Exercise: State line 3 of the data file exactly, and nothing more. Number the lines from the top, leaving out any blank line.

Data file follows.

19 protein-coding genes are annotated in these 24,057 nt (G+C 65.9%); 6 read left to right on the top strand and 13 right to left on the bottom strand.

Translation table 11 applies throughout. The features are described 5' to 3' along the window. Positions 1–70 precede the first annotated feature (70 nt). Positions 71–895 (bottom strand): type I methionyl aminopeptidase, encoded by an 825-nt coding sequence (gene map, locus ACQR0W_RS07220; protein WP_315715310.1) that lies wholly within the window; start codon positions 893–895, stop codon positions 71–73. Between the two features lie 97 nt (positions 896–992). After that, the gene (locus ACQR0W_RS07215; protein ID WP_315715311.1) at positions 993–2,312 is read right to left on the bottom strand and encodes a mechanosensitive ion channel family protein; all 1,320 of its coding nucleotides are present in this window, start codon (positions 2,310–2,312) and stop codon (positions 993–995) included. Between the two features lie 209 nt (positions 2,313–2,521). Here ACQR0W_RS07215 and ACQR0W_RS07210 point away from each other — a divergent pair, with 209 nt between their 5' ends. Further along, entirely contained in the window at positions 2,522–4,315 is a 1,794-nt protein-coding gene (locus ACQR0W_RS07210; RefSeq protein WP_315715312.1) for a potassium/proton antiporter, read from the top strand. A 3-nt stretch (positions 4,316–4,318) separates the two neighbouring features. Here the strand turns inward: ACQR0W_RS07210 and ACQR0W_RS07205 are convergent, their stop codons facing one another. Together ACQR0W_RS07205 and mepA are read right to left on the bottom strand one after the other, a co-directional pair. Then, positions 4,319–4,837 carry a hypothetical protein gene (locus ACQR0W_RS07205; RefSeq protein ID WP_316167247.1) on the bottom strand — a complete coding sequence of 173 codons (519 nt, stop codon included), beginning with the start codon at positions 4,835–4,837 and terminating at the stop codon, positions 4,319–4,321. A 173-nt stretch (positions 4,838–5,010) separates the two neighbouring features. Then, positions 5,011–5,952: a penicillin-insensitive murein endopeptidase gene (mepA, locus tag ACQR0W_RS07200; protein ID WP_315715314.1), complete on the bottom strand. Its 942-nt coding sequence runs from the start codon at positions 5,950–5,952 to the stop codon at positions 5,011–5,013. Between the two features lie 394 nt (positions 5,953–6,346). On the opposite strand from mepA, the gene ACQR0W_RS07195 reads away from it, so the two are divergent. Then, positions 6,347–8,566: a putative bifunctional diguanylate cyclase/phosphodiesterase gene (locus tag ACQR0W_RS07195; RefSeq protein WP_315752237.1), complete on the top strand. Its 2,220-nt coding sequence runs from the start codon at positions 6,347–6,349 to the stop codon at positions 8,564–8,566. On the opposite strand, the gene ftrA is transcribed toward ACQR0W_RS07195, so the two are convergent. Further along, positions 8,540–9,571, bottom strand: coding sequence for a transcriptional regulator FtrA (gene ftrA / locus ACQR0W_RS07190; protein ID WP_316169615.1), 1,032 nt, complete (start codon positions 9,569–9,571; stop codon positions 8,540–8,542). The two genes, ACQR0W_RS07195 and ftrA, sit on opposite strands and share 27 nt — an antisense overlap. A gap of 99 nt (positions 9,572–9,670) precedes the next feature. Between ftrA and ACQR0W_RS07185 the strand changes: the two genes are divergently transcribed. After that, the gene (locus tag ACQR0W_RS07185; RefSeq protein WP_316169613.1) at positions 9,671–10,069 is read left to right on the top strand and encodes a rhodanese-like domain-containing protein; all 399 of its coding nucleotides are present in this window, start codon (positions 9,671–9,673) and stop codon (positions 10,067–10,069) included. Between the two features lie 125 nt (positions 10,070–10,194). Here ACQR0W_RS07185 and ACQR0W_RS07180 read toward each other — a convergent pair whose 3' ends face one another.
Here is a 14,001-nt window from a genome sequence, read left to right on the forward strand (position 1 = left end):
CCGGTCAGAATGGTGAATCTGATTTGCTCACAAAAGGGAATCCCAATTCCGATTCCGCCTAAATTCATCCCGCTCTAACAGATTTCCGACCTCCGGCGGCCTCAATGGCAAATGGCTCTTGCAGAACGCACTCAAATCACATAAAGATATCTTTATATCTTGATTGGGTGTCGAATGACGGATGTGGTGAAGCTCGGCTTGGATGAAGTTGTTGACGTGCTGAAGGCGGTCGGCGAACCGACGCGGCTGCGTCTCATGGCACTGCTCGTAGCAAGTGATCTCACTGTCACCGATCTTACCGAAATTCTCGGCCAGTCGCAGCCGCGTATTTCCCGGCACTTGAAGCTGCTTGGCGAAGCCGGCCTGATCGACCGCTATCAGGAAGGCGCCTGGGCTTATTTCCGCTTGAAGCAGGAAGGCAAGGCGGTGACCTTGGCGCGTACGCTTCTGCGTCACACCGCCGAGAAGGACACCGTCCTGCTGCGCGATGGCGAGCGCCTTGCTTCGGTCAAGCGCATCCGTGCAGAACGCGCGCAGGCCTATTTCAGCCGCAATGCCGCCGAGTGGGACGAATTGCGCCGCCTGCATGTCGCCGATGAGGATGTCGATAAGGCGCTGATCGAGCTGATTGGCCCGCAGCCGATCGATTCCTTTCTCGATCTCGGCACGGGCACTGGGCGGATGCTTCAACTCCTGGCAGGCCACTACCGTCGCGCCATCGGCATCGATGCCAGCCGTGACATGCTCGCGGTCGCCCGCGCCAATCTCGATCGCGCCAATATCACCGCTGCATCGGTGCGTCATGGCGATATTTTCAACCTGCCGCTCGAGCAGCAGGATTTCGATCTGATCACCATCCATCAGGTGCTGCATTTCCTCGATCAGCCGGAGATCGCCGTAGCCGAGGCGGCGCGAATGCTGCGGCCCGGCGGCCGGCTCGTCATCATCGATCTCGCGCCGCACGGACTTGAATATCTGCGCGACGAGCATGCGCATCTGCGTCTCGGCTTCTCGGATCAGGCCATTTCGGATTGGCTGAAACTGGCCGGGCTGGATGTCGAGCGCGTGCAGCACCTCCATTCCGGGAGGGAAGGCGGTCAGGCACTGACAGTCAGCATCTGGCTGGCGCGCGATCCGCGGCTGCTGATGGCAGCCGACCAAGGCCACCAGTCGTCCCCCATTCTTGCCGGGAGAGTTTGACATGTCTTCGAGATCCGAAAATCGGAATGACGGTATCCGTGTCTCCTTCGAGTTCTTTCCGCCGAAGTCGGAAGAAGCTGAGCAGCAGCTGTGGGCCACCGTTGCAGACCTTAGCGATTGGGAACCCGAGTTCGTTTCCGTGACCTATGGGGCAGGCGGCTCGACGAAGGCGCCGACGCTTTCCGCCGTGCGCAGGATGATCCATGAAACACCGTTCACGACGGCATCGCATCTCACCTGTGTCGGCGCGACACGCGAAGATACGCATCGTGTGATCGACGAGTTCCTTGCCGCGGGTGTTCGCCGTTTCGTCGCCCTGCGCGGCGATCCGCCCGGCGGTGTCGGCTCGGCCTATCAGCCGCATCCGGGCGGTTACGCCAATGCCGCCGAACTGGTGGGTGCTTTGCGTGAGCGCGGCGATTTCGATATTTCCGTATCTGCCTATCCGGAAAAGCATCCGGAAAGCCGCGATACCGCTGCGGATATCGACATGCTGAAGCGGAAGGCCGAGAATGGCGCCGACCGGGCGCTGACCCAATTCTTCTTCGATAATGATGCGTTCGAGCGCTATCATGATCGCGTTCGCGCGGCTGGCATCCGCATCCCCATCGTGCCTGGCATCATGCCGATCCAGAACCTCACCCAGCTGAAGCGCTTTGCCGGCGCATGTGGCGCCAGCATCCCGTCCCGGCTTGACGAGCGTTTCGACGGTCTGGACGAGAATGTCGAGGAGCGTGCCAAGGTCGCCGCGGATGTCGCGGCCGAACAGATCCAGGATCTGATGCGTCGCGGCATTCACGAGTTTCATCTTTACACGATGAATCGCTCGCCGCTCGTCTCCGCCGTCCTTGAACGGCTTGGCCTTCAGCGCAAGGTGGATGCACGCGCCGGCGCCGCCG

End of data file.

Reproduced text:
Here is a 14,001-nt window from a genome sequence, read left to right on the forward strand (position 1 = left end):